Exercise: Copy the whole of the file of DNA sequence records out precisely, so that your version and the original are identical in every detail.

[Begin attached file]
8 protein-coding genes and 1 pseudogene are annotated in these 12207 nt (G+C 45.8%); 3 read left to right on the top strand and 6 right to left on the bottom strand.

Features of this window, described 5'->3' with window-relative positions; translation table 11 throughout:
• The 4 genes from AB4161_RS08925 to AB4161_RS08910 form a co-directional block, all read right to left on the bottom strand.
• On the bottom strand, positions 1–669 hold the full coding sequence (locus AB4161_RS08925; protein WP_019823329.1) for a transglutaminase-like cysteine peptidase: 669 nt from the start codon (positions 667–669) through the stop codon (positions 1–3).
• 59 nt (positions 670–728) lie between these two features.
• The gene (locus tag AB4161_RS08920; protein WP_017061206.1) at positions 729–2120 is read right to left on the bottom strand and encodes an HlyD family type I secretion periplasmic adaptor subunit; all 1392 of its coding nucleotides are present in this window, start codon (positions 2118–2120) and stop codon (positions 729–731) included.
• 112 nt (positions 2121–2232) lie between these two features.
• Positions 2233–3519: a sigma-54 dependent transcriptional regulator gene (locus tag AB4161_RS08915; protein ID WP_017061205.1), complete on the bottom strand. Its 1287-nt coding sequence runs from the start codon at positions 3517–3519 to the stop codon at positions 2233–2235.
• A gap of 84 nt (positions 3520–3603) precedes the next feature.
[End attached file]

8 protein-coding genes and 1 pseudogene are annotated in these 12207 nt (G+C 45.8%); 3 read left to right on the top strand and 6 right to left on the bottom strand.

Features of this window, described 5'->3' with window-relative positions; translation table 11 throughout:
• The 4 genes from AB4161_RS08925 to AB4161_RS08910 form a co-directional block, all read right to left on the bottom strand.
• On the bottom strand, positions 1–669 hold the full coding sequence (locus AB4161_RS08925; protein WP_019823329.1) for a transglutaminase-like cysteine peptidase: 669 nt from the start codon (positions 667–669) through the stop codon (positions 1–3).
• 59 nt (positions 670–728) lie between these two features.
• The gene (locus tag AB4161_RS08920; protein WP_017061206.1) at positions 729–2120 is read right to left on the bottom strand and encodes an HlyD family type I secretion periplasmic adaptor subunit; all 1392 of its coding nucleotides are present in this window, start codon (positions 2118–2120) and stop codon (positions 729–731) included.
• 112 nt (positions 2121–2232) lie between these two features.
• Positions 2233–3519: a sigma-54 dependent transcriptional regulator gene (locus tag AB4161_RS08915; protein ID WP_017061205.1), complete on the bottom strand. Its 1287-nt coding sequence runs from the start codon at positions 3517–3519 to the stop codon at positions 2233–2235.
• A gap of 84 nt (positions 3520–3603) precedes the next feature.